Female, Mythology, Physical Attributes, Proto-Indo-European, Surname names, Virtues/Attributes

Martina

Martina is the feminine form of Martin which ultimately derives from the name of the Roman war of god, Mars, who played a prominent role in Roman worship, including being linked to agricultural functions. The etymology behind the name is uncertain though it could possibly be related to Latin mas meaning “male” or from Latin marcus meaning “large hammer”. However, it’s possible that Mars is related to a much older source, perhaps from Etruscan Maris (the god of fertility and agriculture), his name of unknown meaning. Mars could also be a contracted form of an older name, Mavorsa cognate of Oscan Mamers, which could possibly be related to Latin mah or margh (to cut) and vor (to turn) essentially meaning “turner of the battle”. Mars could also be derived from the same Proto-Indian-European root as Sanskrit marici meaning “ray of light”, or Proto-Indian-European mer meaning “to die”. It could also be associated with Latin marceo meaning “to (cause to) wither” and “to (make) shrivel” and Latin Marcus meaning “hammer”, which would make sense since Mars is the god of war.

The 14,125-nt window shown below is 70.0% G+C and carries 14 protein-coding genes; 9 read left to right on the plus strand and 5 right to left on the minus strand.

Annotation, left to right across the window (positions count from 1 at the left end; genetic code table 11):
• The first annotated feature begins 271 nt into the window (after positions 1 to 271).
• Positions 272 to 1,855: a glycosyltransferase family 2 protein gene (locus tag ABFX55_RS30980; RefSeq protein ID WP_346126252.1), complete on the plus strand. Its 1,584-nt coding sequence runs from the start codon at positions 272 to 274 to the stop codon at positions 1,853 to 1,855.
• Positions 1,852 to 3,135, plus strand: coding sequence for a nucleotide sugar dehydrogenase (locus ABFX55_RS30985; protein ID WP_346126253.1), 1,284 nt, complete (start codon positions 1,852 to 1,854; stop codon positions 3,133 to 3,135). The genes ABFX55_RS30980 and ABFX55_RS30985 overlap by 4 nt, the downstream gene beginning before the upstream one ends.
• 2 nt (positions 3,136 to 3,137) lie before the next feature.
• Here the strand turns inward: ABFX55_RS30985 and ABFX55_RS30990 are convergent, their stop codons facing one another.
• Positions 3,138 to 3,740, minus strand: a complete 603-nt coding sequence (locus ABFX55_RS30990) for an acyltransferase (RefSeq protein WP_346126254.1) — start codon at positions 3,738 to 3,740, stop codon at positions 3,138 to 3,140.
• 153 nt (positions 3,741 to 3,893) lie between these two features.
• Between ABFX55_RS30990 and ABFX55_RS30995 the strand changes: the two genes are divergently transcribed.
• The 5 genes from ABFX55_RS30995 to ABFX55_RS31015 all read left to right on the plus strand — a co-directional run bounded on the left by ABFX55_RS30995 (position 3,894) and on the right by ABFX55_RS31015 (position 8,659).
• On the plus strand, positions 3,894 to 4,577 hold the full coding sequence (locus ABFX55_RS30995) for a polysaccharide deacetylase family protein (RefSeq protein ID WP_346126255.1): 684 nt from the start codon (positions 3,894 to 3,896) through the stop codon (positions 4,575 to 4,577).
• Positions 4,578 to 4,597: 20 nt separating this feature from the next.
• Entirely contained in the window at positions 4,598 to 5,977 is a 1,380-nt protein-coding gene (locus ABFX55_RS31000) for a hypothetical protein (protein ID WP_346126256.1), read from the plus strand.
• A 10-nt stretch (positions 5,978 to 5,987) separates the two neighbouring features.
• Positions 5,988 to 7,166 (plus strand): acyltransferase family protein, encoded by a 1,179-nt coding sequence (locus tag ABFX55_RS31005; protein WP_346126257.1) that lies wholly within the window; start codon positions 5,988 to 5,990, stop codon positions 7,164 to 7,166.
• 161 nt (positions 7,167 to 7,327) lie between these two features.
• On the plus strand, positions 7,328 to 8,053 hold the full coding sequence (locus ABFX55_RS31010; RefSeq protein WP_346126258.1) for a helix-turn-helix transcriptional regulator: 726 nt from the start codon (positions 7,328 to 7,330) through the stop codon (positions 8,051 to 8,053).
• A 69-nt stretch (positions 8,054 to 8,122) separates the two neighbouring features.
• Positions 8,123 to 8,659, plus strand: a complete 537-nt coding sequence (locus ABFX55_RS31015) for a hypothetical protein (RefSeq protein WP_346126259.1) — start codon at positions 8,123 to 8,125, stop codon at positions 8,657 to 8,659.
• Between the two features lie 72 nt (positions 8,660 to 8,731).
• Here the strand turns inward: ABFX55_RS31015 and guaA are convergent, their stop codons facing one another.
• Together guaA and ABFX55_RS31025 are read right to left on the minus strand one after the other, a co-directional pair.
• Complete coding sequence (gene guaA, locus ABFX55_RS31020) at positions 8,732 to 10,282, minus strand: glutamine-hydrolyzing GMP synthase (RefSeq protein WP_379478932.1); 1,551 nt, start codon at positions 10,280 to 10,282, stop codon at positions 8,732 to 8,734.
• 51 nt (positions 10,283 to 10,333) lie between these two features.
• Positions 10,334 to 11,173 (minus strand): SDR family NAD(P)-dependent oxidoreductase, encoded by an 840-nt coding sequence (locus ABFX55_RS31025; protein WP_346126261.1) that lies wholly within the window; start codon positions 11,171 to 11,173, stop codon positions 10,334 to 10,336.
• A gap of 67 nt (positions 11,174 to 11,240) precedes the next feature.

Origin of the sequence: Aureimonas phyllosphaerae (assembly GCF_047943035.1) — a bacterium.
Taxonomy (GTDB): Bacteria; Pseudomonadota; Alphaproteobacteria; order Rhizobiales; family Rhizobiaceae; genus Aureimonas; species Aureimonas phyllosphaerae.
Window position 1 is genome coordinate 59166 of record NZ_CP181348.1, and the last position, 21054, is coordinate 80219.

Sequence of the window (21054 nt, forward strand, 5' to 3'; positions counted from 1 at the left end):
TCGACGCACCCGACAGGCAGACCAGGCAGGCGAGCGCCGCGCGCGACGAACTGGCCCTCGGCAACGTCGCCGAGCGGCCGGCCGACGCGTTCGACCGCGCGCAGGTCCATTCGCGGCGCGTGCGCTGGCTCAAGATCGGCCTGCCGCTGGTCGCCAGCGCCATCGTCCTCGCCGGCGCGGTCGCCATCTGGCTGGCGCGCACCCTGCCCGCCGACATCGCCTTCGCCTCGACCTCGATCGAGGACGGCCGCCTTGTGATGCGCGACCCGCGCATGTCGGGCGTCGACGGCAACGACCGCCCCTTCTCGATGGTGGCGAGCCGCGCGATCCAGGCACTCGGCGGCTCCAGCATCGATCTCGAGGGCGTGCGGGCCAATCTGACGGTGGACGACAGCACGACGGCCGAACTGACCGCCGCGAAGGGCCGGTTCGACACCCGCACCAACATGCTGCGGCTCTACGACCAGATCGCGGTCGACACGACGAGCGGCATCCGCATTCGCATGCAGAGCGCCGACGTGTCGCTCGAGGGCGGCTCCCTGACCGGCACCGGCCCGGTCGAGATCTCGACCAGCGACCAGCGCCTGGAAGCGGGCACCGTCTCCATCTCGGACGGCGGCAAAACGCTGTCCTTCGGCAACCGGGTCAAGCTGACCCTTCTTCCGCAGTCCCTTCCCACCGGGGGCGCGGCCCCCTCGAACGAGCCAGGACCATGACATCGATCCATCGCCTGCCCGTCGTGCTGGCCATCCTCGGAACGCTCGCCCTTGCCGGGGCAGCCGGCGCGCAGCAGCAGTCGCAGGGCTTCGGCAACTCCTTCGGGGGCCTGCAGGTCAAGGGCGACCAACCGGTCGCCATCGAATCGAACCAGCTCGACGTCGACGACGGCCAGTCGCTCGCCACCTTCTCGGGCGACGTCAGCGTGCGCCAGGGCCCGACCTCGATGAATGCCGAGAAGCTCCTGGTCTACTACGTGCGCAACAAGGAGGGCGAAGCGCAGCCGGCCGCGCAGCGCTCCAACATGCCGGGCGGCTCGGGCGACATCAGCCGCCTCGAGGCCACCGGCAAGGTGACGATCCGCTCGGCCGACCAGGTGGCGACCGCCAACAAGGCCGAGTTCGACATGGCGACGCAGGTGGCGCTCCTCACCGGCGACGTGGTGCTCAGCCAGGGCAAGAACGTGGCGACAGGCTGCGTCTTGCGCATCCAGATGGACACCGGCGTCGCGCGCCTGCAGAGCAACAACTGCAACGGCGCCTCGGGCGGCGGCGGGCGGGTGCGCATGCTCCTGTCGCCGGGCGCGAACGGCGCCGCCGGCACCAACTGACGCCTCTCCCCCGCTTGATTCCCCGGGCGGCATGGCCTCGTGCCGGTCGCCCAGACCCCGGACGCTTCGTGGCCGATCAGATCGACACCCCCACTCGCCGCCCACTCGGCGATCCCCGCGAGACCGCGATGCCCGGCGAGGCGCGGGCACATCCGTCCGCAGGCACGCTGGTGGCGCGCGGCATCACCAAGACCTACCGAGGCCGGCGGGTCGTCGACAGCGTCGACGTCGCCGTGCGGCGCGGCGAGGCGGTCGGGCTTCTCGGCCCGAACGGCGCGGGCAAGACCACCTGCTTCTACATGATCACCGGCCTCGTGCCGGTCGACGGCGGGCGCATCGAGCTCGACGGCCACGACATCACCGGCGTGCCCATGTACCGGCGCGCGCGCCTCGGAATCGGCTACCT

Martina is also an Italian surname originating from the given name.

Origin: Proto-Indo-European, possibly Etruscan

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Female forms:

  • Martine (French, Dutch, Norwegian)
  • Martyna (Polish)

 

Male forms:

  • Martinus (Ancient Roman, Dutch)
  • Martin (English, French, German, Swedish, Norwegian, Danish, Russian, Romanian, Czech, Slovak, Slovene, Croatian, Hungarian, Bulgarian, Macedonian, Finnish)
  • Maarten (Dutch)
  • Marten (Dutch)
  • Martijn (Dutch)
  • Merten (German)
  • Mårten (Swedish)
  • Morten (Danish, Norwegian)
  • Márton (Hungarian)
  • Martti (Finnish)
  • Mattin (Basque)
  • Martí (Catalan)
  • Máirtín (Irish)
  • Martino (Italian)
  • Martynas (Lithuanian)
  • Marcin (Polish)
  • Martim (Portuguese)
  • Martinho (Portuguese)
  • Martín (Spanish)
  • Martyn (Welsh, Ukrainian)

 

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